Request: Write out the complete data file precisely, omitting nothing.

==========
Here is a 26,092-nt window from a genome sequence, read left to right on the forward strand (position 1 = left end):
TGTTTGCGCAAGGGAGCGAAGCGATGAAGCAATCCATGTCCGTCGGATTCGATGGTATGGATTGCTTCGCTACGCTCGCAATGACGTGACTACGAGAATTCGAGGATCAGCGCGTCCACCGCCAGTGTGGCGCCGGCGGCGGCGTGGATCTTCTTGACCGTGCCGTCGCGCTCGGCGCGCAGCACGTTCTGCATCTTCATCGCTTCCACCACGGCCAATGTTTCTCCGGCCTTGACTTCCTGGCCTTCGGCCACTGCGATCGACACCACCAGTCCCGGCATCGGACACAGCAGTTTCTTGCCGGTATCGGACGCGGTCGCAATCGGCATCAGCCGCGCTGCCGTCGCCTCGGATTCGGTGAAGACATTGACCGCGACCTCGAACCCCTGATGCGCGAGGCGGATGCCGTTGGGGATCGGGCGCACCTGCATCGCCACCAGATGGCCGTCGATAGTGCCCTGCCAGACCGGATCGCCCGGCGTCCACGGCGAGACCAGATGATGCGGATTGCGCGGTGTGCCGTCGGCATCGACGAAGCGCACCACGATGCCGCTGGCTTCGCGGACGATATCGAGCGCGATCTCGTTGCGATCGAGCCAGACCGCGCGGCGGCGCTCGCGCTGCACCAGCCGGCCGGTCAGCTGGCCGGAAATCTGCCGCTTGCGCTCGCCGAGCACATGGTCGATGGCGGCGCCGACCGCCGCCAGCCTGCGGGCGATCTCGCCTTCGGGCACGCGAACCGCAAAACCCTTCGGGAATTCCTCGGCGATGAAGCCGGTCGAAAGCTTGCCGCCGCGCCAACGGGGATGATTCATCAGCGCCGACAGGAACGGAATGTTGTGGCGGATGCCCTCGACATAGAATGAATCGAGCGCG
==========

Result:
Here is a 26,092-nt window from a genome sequence, read left to right on the forward strand (position 1 = left end):
TGTTTGCGCAAGGGAGCGAAGCGATGAAGCAATCCATGTCCGTCGGATTCGATGGTATGGATTGCTTCGCTACGCTCGCAATGACGTGACTACGAGAATTCGAGGATCAGCGCGTCCACCGCCAGTGTGGCGCCGGCGGCGGCGTGGATCTTCTTGACCGTGCCGTCGCGCTCGGCGCGCAGCACGTTCTGCATCTTCATCGCTTCCACCACGGCCAATGTTTCTCCGGCCTTGACTTCCTGGCCTTCGGCCACTGCGATCGACACCACCAGTCCCGGCATCGGACACAGCAGTTTCTTGCCGGTATCGGACGCGGTCGCAATCGGCATCAGCCGCGCTGCCGTCGCCTCGGATTCGGTGAAGACATTGACCGCGACCTCGAACCCCTGATGCGCGAGGCGGATGCCGTTGGGGATCGGGCGCACCTGCATCGCCACCAGATGGCCGTCGATAGTGCCCTGCCAGACCGGATCGCCCGGCGTCCACGGCGAGACCAGATGATGCGGATTGCGCGGTGTGCCGTCGGCATCGACGAAGCGCACCACGATGCCGCTGGCTTCGCGGACGATATCGAGCGCGATCTCGTTGCGATCGAGCCAGACCGCGCGGCGGCGCTCGCGCTGCACCAGCCGGCCGGTCAGCTGGCCGGAAATCTGCCGCTTGCGCTCGCCGAGCACATGGTCGATGGCGGCGCCGACCGCCGCCAGCCTGCGGGCGATCTCGCCTTCGGGCACGCGAACCGCAAAACCCTTCGGGAATTCCTCGGCGATGAAGCCGGTCGAAAGCTTGCCGCCGCGCCAACGGGGATGATTCATCAGCGCCGACAGGAACGGAATGTTGTGGCGGATGCCCTCGACATAGAATGAATCGAGCGCG